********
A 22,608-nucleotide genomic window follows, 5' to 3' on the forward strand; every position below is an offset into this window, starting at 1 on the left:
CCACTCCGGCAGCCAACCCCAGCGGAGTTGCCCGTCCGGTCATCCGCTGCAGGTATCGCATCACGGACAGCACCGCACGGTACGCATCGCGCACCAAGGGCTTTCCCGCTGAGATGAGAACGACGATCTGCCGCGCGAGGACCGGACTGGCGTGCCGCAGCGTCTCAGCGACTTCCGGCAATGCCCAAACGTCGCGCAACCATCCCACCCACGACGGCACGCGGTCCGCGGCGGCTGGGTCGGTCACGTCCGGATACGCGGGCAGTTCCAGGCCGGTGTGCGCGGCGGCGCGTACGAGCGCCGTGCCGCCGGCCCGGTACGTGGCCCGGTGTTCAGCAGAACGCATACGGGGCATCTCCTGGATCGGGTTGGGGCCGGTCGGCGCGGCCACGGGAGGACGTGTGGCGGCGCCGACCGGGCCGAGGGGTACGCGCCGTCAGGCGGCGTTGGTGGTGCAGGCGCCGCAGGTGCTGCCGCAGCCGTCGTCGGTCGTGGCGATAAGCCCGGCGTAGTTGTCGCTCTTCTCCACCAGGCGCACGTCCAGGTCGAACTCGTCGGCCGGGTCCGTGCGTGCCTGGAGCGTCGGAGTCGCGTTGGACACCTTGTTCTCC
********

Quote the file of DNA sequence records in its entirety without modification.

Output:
A 22,608-nucleotide genomic window follows, 5' to 3' on the forward strand; every position below is an offset into this window, starting at 1 on the left:
CCACTCCGGCAGCCAACCCCAGCGGAGTTGCCCGTCCGGTCATCCGCTGCAGGTATCGCATCACGGACAGCACCGCACGGTACGCATCGCGCACCAAGGGCTTTCCCGCTGAGATGAGAACGACGATCTGCCGCGCGAGGACCGGACTGGCGTGCCGCAGCGTCTCAGCGACTTCCGGCAATGCCCAAACGTCGCGCAACCATCCCACCCACGACGGCACGCGGTCCGCGGCGGCTGGGTCGGTCACGTCCGGATACGCGGGCAGTTCCAGGCCGGTGTGCGCGGCGGCGCGTACGAGCGCCGTGCCGCCGGCCCGGTACGTGGCCCGGTGTTCAGCAGAACGCATACGGGGCATCTCCTGGATCGGGTTGGGGCCGGTCGGCGCGGCCACGGGAGGACGTGTGGCGGCGCCGACCGGGCCGAGGGGTACGCGCCGTCAGGCGGCGTTGGTGGTGCAGGCGCCGCAGGTGCTGCCGCAGCCGTCGTCGGTCGTGGCGATAAGCCCGGCGTAGTTGTCGCTCTTCTCCACCAGGCGCACGTCCAGGTCGAACTCGTCGGCCGGGTCCGTGCGTGCCTGGAGCGTCGGAGTCGCGTTGGACACCTTGTTCTCC